Sunday, September 17, 2006

The Downside of Immediacy

I'm waiting for a friend to arrive and don't want to start anything in the interim so I'm surfing the Net to kill time.

There was a mini-storm among writers in the blogosphere this weekend. It started on one writer's individual blog but migrated to Miss Snark's yesterday (http://www.misssnark.blogspot.com), and then rapidly picked up speed as the Snarklings descended.

In a nutshell for anyone who hasn't heard the story, a newbie writer hit upon what she thought was a great promotional idea. She had seen in Anna Genoese's blog (http://alg.livejournal.com/) that Anna was interested in reading a manuscript for an "inspirational Jewish paranormal." Anna is an editor for TOR, an imprint of Holtzbrinck that specializes in paranormals. The writer, SRY, wrote a manuscript that she believed fit the bill. She mailed off her query and first three chapters on Friday. All very well and good.

Here's where SRY went awry. She'd started a blog last month. After mailing the manuscript off, she posted a message to her blog, suggesting that Internet users read her first chapter and then send Anna an email asking, "Have you bought SRY's manuscript yet?" I suspect she was so excited about her manuscript that her need to distinguish it from the rest of the slush pile overrode her good judgment. She failed to recognize that most people would see this as an invitation to spam Anna. Of course, someone saw her message and sent it to Miss Snark. The rest is history.

And that's the REAL point of this blog. The Internet has brought us so many benefits that we sometimes forget the downside. Yes, we can now communicate with people across the globe. Yes, we can now instantly access information that would have previously required hours of research. Yes, we can now locate products and services much more quickly.

But there is a price to be paid for all this immediacy, and you see it every day while surfing the Net. Pre-Internet, when someone was angry and wanted to express it, s/he had to pick up the phone or sit down and write a letter. Fortunately, most people using the phone called a friend or family member to vent about the offense before actually contacting the person who had angered them. And, for others, sitting down to write a letter meant having to cool off enough to string together a coherent communique.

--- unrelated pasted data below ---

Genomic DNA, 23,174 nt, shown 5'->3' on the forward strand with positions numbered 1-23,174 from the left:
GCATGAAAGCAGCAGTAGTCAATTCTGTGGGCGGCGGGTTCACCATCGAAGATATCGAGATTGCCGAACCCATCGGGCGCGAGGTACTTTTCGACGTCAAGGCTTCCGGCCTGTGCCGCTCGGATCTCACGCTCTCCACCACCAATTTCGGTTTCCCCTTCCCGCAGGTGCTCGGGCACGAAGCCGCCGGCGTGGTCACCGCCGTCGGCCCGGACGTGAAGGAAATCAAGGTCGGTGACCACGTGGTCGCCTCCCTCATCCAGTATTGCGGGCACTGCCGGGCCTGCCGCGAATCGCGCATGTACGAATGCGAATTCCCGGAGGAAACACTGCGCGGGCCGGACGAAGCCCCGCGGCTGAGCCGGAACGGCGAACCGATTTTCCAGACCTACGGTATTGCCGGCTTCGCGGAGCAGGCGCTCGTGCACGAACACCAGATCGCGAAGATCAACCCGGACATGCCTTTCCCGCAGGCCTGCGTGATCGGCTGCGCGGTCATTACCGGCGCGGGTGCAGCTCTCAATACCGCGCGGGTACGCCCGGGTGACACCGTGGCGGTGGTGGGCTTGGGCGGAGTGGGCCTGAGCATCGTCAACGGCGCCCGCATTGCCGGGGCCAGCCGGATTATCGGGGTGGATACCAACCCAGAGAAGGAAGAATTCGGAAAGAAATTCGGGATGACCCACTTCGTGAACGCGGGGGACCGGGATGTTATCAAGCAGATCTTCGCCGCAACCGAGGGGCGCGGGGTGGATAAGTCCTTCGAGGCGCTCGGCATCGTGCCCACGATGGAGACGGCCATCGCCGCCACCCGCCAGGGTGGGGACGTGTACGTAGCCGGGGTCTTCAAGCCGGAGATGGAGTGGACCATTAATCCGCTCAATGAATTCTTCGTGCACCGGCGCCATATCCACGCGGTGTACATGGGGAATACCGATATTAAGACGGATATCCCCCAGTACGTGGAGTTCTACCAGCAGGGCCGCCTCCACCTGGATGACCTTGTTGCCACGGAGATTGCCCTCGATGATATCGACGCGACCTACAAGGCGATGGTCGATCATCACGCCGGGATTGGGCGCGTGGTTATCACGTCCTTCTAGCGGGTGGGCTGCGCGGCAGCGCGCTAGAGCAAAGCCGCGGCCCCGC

That "cooling off" period also applied to spur-of-the-moment "great" ideas. A person who thought he had a wonderful idea would call a friend to talk about how it could be implemented. Frequently, what first seemed like a terrific plan collapsed under scrutiny.

Today, the cooling off period imposed by the old systems of communication has been shortcut. While some people undoubtedly still use the phone to vent, many are far more likely to run and post online. The very informality of communication styles on the worldwide web encourages this dynamic.

There's already been a lot of press about how text messaging and IMs are destroying proper grammar and spelling. I'm not among the people who are especially disturbed by this. I have, however, winced when I've seen a impulsive person post an offensive rant about a person, ethnicity, gender, city or country.

It's not enough to focus on your own needs. You need to be aware of how your message will be received by your audience.

In face-to-face interactions with people, we get immediate feedback when others respond verbally or when we observe their body language following something we've said. On the Internet, we don't have the benefit of that feedback. Instead, we experience a need--to vent, to share or just for attention--and we can discharge that need by sitting down and firing off an email or posting to a blog. The seeming anonymity of the Internet only encourages this.

How many times have you read a blog in which the writer is clearly hoping to attract sympathy or support? Alternatively, how often have you seen a blog in which the writer posts an especially outrageous statement or photo just to attract attention? Or posts a rant with the clear intention of embarrassing others?